The world's most dangerous volcanoes have been revealed by scientists in a report due to be released by the United Nations.
The report, by the United Nations Office for Disaster Risk Reduction, will for the first time provide a detailed assessment of global volcanic risk, giving details on the deadliest volcanoes to save lives through prevention and response measurements.
Predicting exactly when a volcano will erupt is impossible. There are some warning signs, such as increased seismic activity, but details can be misleading. Tremors are very common at active volcanoes, and can often occur without being associated with an eruption, for example.
According to Nature magazine, the report, which will be released on 4 March, aims to provide numbers on exactly who is at risk from eruptions.
Jean-Christophe Komorowski, a volcanologist at the Institute of Earth Physics in Paris, said: "For the first time, we really have a shared understanding of volcanic activity at the global scale. This is a major turning point."
Authors looked through a database of 9,500 eruptions over the last 10,000 years to look at how often a given volcano erupted and what physical hazards it posed – for example, those in the peaks of the Andes could send ice and floodwaters into nearby villages.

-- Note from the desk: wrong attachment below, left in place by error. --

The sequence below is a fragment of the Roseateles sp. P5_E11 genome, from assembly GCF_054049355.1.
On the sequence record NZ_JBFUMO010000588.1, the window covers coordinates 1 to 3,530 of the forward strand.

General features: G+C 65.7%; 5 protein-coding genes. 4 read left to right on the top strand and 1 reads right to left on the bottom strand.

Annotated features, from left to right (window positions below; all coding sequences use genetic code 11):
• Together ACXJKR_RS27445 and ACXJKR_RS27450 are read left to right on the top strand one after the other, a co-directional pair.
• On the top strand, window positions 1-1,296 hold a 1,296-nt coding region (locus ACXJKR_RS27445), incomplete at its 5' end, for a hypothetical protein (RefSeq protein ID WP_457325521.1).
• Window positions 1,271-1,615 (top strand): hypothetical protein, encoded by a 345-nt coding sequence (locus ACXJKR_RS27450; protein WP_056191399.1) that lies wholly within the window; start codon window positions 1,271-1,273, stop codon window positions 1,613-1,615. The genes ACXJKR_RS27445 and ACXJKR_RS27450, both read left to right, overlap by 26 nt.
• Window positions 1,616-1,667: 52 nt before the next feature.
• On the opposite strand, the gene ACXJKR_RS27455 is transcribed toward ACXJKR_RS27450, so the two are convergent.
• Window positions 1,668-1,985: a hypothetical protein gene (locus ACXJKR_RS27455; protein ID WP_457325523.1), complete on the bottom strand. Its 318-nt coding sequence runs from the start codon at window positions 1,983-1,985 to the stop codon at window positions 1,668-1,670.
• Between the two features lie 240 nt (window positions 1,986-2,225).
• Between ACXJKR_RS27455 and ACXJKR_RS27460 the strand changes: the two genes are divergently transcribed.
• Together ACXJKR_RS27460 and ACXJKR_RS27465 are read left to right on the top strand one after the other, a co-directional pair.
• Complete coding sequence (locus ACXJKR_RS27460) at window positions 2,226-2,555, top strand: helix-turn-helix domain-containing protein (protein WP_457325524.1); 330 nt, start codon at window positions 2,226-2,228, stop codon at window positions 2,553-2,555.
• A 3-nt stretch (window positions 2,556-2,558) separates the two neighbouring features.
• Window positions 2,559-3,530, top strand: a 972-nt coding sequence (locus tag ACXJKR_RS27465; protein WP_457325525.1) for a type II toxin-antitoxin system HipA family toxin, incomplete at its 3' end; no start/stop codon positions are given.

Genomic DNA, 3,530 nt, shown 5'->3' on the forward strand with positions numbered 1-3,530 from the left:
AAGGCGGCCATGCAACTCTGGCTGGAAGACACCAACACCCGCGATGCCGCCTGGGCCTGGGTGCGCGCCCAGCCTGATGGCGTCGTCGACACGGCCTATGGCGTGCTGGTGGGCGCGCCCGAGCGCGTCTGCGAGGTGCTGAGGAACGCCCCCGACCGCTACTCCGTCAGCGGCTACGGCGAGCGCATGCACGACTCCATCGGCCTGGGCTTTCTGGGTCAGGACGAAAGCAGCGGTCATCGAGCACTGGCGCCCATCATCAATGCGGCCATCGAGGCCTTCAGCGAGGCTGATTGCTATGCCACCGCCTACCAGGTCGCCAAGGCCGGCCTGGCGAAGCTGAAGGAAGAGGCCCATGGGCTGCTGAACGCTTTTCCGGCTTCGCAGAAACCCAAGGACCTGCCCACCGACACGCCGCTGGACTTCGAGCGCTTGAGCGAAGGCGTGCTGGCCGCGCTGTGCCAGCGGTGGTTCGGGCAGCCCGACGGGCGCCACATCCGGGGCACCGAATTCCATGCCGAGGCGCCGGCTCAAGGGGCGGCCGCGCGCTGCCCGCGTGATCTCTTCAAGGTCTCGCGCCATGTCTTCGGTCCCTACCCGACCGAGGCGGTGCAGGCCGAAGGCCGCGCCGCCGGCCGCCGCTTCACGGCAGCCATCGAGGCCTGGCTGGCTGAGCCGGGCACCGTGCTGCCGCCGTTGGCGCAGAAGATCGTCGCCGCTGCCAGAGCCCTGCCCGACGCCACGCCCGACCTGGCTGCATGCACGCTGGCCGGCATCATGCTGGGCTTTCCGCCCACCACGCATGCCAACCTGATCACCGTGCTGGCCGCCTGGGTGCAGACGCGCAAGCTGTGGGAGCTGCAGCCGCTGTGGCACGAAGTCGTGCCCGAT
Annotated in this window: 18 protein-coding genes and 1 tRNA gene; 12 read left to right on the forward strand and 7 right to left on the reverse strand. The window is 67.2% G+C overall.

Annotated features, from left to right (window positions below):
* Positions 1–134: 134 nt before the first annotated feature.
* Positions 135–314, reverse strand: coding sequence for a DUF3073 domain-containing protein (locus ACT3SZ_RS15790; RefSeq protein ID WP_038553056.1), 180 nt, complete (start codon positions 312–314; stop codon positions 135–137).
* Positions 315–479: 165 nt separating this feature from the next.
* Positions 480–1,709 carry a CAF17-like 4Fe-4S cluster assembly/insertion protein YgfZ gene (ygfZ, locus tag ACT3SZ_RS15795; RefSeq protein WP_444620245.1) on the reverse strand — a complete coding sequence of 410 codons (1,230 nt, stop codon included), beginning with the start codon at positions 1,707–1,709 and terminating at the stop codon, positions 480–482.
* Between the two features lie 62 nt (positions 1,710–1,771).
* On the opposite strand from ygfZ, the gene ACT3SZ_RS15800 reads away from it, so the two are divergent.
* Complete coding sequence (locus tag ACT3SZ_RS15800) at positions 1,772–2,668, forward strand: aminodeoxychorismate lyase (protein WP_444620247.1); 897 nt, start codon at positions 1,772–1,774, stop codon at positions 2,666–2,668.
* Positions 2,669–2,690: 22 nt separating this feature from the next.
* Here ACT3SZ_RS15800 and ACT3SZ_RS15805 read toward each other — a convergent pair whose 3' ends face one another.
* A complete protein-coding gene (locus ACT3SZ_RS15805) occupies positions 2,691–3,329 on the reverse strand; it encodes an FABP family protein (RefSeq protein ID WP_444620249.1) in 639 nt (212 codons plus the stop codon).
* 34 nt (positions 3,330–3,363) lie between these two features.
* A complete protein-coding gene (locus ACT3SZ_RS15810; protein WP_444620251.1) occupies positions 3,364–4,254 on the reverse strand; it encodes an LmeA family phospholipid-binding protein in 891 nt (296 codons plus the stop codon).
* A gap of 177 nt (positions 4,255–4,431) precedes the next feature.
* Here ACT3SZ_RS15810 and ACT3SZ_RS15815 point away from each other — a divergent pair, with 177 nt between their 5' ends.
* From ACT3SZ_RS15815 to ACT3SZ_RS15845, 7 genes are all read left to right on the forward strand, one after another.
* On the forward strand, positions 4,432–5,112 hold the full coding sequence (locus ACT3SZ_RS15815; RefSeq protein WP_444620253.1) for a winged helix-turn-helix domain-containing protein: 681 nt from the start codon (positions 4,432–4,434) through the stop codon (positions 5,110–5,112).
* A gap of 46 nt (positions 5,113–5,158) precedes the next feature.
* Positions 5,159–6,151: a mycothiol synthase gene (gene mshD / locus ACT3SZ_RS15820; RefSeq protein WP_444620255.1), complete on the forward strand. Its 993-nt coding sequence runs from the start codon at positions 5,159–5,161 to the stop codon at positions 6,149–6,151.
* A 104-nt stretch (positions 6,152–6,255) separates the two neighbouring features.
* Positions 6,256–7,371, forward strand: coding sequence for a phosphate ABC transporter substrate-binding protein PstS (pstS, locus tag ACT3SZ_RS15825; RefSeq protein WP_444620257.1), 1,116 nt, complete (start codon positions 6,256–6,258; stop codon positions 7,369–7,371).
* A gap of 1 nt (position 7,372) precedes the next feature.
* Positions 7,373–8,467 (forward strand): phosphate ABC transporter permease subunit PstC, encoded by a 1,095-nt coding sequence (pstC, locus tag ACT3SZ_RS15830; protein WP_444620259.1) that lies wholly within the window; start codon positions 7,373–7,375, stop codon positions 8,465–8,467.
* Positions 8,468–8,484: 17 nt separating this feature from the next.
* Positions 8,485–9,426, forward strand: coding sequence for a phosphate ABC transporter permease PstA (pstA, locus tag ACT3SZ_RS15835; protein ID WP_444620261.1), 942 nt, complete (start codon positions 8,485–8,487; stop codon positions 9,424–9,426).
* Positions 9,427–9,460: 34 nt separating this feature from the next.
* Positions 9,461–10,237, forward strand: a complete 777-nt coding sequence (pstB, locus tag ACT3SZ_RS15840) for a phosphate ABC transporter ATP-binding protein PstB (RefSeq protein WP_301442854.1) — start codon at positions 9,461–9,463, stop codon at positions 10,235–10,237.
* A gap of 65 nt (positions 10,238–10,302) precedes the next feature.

They worked out how many people live within 10, 30 and 100km of the volcano to find out the highest risk volcanoes and the residents living in harm's way.
Findings showed 62 volcanoes fell into the highest risk category – including Mount Merapi in Indonesia, which erupts fairly frequently. Indonesia, which is located on the Ring of Fire, was most threatened, the report said.
Other areas at risk include the Auvergne region of France, which has had eruptions over the last few thousand years and Auckland in New Zealand, with the city lying directly above a volcanic field the eruptive history of which is not well known.
Volcanic soil is often very fertile and the altitude provides good living conditions: "Volcanoes are extremely attractive areas to live," Jenni Barclay, a volcanologist at the University of East Anglia, explained.
The authors also highlight the importance of monitoring equipment and an organised response to any potential threat: "We want to showcase what volcanologists around the world are doing," survey leader Sue Loughlin added.